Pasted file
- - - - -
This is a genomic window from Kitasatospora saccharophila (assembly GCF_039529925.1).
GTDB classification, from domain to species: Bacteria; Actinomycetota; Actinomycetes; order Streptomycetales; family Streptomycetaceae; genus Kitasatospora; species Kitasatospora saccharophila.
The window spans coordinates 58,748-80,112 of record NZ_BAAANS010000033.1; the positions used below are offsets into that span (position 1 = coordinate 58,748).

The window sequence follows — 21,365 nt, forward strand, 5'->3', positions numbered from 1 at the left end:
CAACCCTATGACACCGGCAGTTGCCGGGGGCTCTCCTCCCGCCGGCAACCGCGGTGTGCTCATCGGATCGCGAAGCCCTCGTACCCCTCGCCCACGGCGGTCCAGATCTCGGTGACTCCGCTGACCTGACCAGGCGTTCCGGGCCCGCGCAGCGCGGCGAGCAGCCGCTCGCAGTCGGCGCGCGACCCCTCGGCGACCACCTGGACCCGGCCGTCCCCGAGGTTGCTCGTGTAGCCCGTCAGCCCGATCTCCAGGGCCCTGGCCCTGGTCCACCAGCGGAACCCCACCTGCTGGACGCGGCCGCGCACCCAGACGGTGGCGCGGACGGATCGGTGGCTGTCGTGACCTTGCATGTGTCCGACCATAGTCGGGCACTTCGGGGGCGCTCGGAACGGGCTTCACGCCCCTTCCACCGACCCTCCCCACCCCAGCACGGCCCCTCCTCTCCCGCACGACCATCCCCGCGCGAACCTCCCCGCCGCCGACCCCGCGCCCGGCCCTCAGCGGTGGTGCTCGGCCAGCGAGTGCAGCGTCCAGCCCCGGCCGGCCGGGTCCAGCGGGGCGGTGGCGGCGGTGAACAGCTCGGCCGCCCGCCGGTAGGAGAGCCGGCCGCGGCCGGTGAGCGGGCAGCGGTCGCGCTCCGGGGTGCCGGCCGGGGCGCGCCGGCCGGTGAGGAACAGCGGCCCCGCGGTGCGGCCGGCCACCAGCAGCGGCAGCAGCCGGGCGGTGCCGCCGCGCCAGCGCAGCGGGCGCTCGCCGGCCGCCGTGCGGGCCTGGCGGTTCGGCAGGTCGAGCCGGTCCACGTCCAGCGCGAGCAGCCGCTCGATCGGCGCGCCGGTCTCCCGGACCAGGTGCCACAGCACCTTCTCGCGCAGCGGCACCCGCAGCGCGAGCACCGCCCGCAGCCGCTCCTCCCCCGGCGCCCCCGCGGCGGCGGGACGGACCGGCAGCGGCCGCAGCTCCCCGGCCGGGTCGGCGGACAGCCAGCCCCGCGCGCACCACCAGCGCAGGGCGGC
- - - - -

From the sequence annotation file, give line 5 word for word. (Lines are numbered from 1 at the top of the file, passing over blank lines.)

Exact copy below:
CAACCCTATGACACCGGCAGTTGCCGGGGGCTCTCCTCCCGCCGGCAACCGCGGTGTGCTCATCGGATCGCGAAGCCCTCGTACCCCTCGCCCACGGCGGTCCAGATCTCGGTGACTCCGCTGACCTGACCAGGCGTTCCGGGCCCGCGCAGCGCGGCGAGCAGCCGCTCGCAGTCGGCGCGCGACCCCTCGGCGACCACCTGGACCCGGCCGTCCCCGAGGTTGCTCGTGTAGCCCGTCAGCCCGATCTCCAGGGCCCTGGCCCTGGTCCACCAGCGGAACCCCACCTGCTGGACGCGGCCGCGCACCCAGACGGTGGCGCGGACGGATCGGTGGCTGTCGTGACCTTGCATGTGTCCGACCATAGTCGGGCACTTCGGGGGCGCTCGGAACGGGCTTCACGCCCCTTCCACCGACCCTCCCCACCCCAGCACGGCCCCTCCTCTCCCGCACGACCATCCCCGCGCGAACCTCCCCGCCGCCGACCCCGCGCCCGGCCCTCAGCGGTGGTGCTCGGCCAGCGAGTGCAGCGTCCAGCCCCGGCCGGCCGGGTCCAGCGGGGCGGTGGCGGCGGTGAACAGCTCGGCCGCCCGCCGGTAGGAGAGCCGGCCGCGGCCGGTGAGCGGGCAGCGGTCGCGCTCCGGGGTGCCGGCCGGGGCGCGCCGGCCGGTGAGGAACAGCGGCCCCGCGGTGCGGCCGGCCACCAGCAGCGGCAGCAGCCGGGCGGTGCCGCCGCGCCAGCGCAGCGGGCGCTCGCCGGCCGCCGTGCGGGCCTGGCGGTTCGGCAGGTCGAGCCGGTCCACGTCCAGCGCGAGCAGCCGCTCGATCGGCGCGCCGGTCTCCCGGACCAGGTGCCACAGCACCTTCTCGCGCAGCGGCACCCGCAGCGCGAGCACCGCCCGCAGCCGCTCCTCCCCCGGCGCCCCCGCGGCGGCGGGACGGACCGGCAGCGGCCGCAGCTCCCCGGCCGGGTCGGCGGACAGCCAGCCCCGCGCGCACCACCAGCGCAGGGCGGC